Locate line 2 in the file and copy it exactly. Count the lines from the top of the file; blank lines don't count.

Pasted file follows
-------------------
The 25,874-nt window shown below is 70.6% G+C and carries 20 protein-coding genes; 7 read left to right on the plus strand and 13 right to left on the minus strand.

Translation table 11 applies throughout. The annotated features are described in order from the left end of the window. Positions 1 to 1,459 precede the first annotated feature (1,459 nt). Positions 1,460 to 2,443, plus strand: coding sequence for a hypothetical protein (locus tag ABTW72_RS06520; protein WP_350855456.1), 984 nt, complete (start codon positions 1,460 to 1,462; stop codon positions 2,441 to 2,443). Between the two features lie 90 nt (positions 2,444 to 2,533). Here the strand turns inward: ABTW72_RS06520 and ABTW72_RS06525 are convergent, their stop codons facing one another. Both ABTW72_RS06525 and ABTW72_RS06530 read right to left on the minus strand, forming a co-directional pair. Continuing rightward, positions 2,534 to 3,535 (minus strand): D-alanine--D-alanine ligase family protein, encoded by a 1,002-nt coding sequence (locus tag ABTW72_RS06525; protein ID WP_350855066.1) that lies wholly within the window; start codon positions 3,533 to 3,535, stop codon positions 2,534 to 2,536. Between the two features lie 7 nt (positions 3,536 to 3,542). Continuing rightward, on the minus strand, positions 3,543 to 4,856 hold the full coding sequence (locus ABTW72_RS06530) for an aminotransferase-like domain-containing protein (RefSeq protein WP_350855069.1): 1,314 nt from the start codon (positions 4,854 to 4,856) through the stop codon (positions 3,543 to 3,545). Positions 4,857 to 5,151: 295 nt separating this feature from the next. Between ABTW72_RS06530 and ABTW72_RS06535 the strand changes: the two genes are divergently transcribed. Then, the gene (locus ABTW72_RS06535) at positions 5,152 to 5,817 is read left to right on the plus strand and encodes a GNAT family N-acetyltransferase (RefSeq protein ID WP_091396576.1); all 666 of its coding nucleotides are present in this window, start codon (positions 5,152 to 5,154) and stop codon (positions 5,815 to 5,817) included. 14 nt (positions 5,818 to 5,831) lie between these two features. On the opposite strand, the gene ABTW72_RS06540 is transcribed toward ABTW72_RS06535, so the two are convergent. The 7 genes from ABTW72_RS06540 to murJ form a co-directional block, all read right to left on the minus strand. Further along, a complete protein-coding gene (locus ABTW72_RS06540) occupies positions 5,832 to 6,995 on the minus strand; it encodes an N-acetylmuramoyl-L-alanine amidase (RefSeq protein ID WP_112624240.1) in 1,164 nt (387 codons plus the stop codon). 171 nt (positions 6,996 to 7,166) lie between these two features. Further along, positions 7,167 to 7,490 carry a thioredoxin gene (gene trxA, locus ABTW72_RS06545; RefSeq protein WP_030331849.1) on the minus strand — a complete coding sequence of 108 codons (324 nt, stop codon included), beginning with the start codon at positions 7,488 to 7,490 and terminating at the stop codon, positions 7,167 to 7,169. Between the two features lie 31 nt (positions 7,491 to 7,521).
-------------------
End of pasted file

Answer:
Translation table 11 applies throughout. The annotated features are described in order from the left end of the window. Positions 1 to 1,459 precede the first annotated feature (1,459 nt). Positions 1,460 to 2,443, plus strand: coding sequence for a hypothetical protein (locus tag ABTW72_RS06520; protein WP_350855456.1), 984 nt, complete (start codon positions 1,460 to 1,462; stop codon positions 2,441 to 2,443). Between the two features lie 90 nt (positions 2,444 to 2,533). Here the strand turns inward: ABTW72_RS06520 and ABTW72_RS06525 are convergent, their stop codons facing one another. Both ABTW72_RS06525 and ABTW72_RS06530 read right to left on the minus strand, forming a co-directional pair. Continuing rightward, positions 2,534 to 3,535 (minus strand): D-alanine--D-alanine ligase family protein, encoded by a 1,002-nt coding sequence (locus tag ABTW72_RS06525; protein ID WP_350855066.1) that lies wholly within the window; start codon positions 3,533 to 3,535, stop codon positions 2,534 to 2,536. Between the two features lie 7 nt (positions 3,536 to 3,542). Continuing rightward, on the minus strand, positions 3,543 to 4,856 hold the full coding sequence (locus ABTW72_RS06530) for an aminotransferase-like domain-containing protein (RefSeq protein WP_350855069.1): 1,314 nt from the start codon (positions 4,854 to 4,856) through the stop codon (positions 3,543 to 3,545). Positions 4,857 to 5,151: 295 nt separating this feature from the next. Between ABTW72_RS06530 and ABTW72_RS06535 the strand changes: the two genes are divergently transcribed. Then, the gene (locus ABTW72_RS06535) at positions 5,152 to 5,817 is read left to right on the plus strand and encodes a GNAT family N-acetyltransferase (RefSeq protein ID WP_091396576.1); all 666 of its coding nucleotides are present in this window, start codon (positions 5,152 to 5,154) and stop codon (positions 5,815 to 5,817) included. 14 nt (positions 5,818 to 5,831) lie between these two features. On the opposite strand, the gene ABTW72_RS06540 is transcribed toward ABTW72_RS06535, so the two are convergent. The 7 genes from ABTW72_RS06540 to murJ form a co-directional block, all read right to left on the minus strand. Further along, a complete protein-coding gene (locus ABTW72_RS06540) occupies positions 5,832 to 6,995 on the minus strand; it encodes an N-acetylmuramoyl-L-alanine amidase (RefSeq protein ID WP_112624240.1) in 1,164 nt (387 codons plus the stop codon). 171 nt (positions 6,996 to 7,166) lie between these two features. Further along, positions 7,167 to 7,490 carry a thioredoxin gene (gene trxA, locus ABTW72_RS06545; RefSeq protein WP_030331849.1) on the minus strand — a complete coding sequence of 108 codons (324 nt, stop codon included), beginning with the start codon at positions 7,488 to 7,490 and terminating at the stop codon, positions 7,167 to 7,169. Between the two features lie 31 nt (positions 7,491 to 7,521).